Hack's Shoe Repair in Waverly is closing. (Kim Hairston, Baltimore…)
After 90 years of repairing shoes and other leather goods, Hack's Shoe Repair, a fixture in Waverly since 1922, will close its doors for good this week.
Its owner, Frank Booker, a veteran cobbler who has owned and operated the business in the 3400 block of Greenmount Ave. since 1968, has decided to retire at age 75.
A handwritten message taped to the shop's two bay windows tells the story: "This Shop is Closing on January 31, 2012. Pick up shoes: 10 AM to 4:30 PM."
"I was in the hospital the other day and I'm ailing a bit," said Booker, in a telephone interview last week.
"I enjoyed what I was doing. I always looked forward to going to work, and 99 percent of the people were OK, with only one percent a pain in the tuchis," he said. It was never a drag going to work and I'm really going to miss the people."
It was with mixed emotions that Booker made the decision to finally give up his life's work and retire.
David Owens, who owns and operates a home improvement business, used to live in an apartment above the shop during the 1980s.
"I've known Frank since I was a rug rat," said Owens, with a laugh.
"He was a great guy. An all-out person. Everyone liked him," he said. "But his health began to fail. He had hip trouble and in his line of work, you have to stand for long periods of time. There's very little you can do sitting down."
The two men became friends years ago riding transit buses.
"He didn't want to stop, but I told Frank to just let it go," said Owens.
The shop's closing marks the end of an era.
The first cobbler to establish a shop in Waverly, when it was known as Huntingdon and a part of Baltimore County, was Jacob Aull, a German immigrant. He opened it the 1830s.
Simon Hack opened his shop at the corner of Calvin and Greenmount avenues in 1922, not far from his home, which allowed him to walk to work each day.
"That was three years after the 33rd Street green median-stripped boulevard was cut through, to be followed by the arrival of the Boulevard Theatre and Venable Stadium," said Joe Stewart, a Waverly activist who is an attorney with the state Department of Assessments and Taxation.
"Streetcars still outpaced automobiles back then. Oil had yet to replace gas for heating. Folks had ice delivered to boxes; that was their refrigerator," said Stewart, an Avon Avenue resident who belongs to the boards of the Waverly Main Street association and the Better Waverly Community Organization.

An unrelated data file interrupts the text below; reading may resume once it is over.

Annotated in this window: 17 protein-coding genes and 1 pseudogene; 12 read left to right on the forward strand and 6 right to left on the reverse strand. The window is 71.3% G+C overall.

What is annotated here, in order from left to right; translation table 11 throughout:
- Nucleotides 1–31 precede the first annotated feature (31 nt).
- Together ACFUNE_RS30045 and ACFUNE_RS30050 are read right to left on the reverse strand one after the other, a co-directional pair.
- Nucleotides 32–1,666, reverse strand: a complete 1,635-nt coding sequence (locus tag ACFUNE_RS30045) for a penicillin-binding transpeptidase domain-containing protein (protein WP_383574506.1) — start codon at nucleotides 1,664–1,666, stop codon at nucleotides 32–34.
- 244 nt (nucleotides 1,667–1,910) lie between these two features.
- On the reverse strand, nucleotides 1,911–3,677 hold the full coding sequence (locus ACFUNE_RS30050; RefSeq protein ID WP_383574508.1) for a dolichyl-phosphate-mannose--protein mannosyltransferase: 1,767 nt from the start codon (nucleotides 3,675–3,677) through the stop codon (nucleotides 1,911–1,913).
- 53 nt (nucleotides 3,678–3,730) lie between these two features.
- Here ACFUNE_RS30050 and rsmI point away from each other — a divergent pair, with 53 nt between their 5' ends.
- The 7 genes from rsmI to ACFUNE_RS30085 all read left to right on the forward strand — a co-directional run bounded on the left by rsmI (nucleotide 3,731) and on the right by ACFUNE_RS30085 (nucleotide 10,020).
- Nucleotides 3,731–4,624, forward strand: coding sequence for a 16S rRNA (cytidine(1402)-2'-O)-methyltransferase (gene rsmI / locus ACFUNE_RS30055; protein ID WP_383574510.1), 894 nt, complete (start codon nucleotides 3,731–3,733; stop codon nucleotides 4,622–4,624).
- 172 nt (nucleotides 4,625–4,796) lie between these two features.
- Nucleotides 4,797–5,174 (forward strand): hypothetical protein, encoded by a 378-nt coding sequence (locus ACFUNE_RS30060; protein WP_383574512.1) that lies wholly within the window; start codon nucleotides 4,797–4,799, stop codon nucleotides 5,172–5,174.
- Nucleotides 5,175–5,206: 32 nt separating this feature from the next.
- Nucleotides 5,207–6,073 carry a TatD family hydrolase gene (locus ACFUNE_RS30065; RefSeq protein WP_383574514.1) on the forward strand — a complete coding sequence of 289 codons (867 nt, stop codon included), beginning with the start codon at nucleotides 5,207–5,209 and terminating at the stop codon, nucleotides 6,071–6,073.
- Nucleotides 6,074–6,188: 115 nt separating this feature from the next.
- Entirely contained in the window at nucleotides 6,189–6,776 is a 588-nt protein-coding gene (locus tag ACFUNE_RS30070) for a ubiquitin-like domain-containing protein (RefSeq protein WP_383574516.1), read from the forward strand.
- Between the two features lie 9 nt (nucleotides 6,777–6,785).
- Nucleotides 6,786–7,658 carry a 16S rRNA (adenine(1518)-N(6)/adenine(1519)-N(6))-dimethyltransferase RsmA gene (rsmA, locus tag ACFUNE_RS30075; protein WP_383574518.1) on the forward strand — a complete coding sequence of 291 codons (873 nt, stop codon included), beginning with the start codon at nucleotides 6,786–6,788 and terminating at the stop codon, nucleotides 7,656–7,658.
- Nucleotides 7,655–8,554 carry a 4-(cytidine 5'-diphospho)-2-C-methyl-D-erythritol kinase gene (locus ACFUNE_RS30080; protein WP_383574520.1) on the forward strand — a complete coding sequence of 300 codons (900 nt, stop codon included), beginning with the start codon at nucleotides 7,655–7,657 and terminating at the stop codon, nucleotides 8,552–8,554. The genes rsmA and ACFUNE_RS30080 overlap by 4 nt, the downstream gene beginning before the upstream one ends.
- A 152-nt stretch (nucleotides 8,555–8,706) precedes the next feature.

Booker graduated in 1955 from Carver Vocational High School, where he learned his trade repairing shoes, and then served in the Army in Korea and France, from 1960 to 1964.
When he was discharged, he went to work in a shoe repair shop on Poplar Grove Street, and when the owner died, he found work with Ernie Collins, who had a shop on York Road in Govans.
"I had known Simon Hack since I was 15. He lived across the street from the shop with his wife and two daughters. I have plenty of Simon Hack stories," recalled Booker, with a laugh.
"He was a very kind, thoughtful and sensitive man. He was Jewish, and I remember he'd buy all of this matzo and give away boxes of it to people including me," he said. "I knew what to do with it."
Booker recalled a winter's morning in 1968, when he was sitting in a nearby restaurant enjoying some breakfast.
"You know, at that time of the day, all the morning traffic goes south on Greenmount and suddenly something happened. A friend of mine came in, and I said, 'What's going on George?" and he told me I'd soon find out. He didn't want to tell me."
Hack had been killed in an accident.
"He was crossing the street to go home and was hit by a car. I went out there and he was lying in the gutter. They worked on him, but I think he was dead," said Booker.
A few days later, the phone rang in his home. On the other end of the line was Hack's brother, Sam.
"He asked me to take over the business; then I realized he was giving me the business. I took over in February 1968 and have been running it ever since," he said.
Booker said he liked repairing shoes but had no use for trying to repair pocketbooks.
"We used to call that extra work," he said. "And I'm still using all of the original machinery here that Simon bought in 1930."
Owens said only his friend knew his way around the shop.
"He customized it and only Frank knew where everything was. No one else would be able to find anything," he said.
City Councilwoman Mary Pat Clarke presented a city resolution to Booker last week.
"I was his neighbor across the street. I had my campaign headquarters there in 2003. Frank was great. He kept his eye on things and was always a good neighbor," said Clarke.
She said there was always someone sitting in the shop shooting to breeze with Booker.
"It was very old-fashioned. It was like, come on in and join the conversation," she said. "We're really going to miss him. He was a great contributor to Waverly."
He lives on Payson Street with his wife, Evelyn, whom he married 44 years ago. He plans to spend more time with his family and especially his twin granddaughters.
The Bookers' three children graduated from college. Their son is a chemical engineer, while one daughter works for a travel agency, and the other is at the Johns Hopkins University.
"He didn't sell the business. And I know he's going to miss it," said Evelyn Booker.